Yes, I know what childhood should be… a carefree, joyful time of no worries and playful days. For the most part, that was my childhood and may have been for many of you, as well. So, it may be hard to consider the reality of a young child experiencing anxiety.
For sure, there have always been children living at risk, in marginal environments, or with domestic conflict or violence, or dealing with the repercussions of poverty. In the past, however, the stress or anxiety children suffered was the result of living and breathing it. Today, children who may have little actual risk in their family situation are getting it secondhand from the media and adult reaction to it.
Some children are more prone to anxiety than others. This happens for two reasons. First, due to genetics, they may react more strongly to stressful information or situations. And secondly, being young children, they don’t yet have the coping skills they need to roll back their strong feelings.
We can, however, help even very young children get a handle on how they react to and process what is making them anxious. Some suggestions are…
Anticipate situations that may be troubling. Turn off the TV if the news anchor announces what you know will be a disturbing news story is up next. Also, refrain from leaving the TV on if you aren’t going to be in the room to monitor content.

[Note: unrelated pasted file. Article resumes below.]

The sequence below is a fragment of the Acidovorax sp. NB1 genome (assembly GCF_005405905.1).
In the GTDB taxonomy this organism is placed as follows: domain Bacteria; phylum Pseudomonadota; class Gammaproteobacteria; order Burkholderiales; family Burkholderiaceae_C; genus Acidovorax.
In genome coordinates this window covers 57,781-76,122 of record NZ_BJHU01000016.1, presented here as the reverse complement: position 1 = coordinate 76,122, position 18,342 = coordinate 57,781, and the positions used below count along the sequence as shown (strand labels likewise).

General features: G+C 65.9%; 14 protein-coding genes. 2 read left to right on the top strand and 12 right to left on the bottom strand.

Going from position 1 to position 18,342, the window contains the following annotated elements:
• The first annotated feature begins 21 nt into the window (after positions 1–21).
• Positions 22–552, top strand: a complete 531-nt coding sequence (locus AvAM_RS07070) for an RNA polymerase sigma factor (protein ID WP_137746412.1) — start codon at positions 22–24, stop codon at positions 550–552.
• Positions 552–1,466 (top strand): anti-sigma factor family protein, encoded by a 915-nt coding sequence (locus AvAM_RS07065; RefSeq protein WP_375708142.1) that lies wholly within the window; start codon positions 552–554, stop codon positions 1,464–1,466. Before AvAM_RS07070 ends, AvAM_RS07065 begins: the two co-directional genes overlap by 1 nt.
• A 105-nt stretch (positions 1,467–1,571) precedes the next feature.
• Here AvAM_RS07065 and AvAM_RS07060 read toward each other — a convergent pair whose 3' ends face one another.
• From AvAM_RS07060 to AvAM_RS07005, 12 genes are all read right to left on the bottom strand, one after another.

Keep tabs on how you react to stressful information. Toddlers and preschoolers rely heavily on social referencing in deciding and learning how they should react. Learn to keep calm and avoid verbal and emotional outbursts, which can become a child’s working response model and fuel for his anxiety.
Establish some predictable routines. Days that are fraught with schedule changes and unpredictability put young children on edge, just as they do for adults! You can always have room for flexibility, but some things, like bedtime and meals, should be dependable. Knowing what and when to expect basic daily events provides calm and security that can offer resilience to children, when faced with something disturbing.
Teach simple relaxation techniques. This can help them learn to self-soothe when they feel anxious and step it down to a more manageable level. Closing their eyes and taking some deep breaths or visualizing themselves in a happy, safe place can give them tools to use, even when they are by themselves.
Be observant for signs of anxiety. This will most likely be something subtle that perhaps only someone intimately familiar with the child will notice. It may be a change in appetite, clinginess, sleep problems, complaining about not feeling well, hyperactivity, or becoming quiet and withdrawn.
Recognize when some outside help is needed. Some children just won’t respond to our best efforts and will need some additional help. It is so important to suggest this if it is warranted. Unresolved anxiety can metamorphose into childhood or adolescent mental illness.
Every child is unique. We can never be sure what and how much anxiety will trigger a lifelong struggle. Being aware, proactive, and advocating for early intervention will enable more children to find calm and to fully participate in a happy childhood.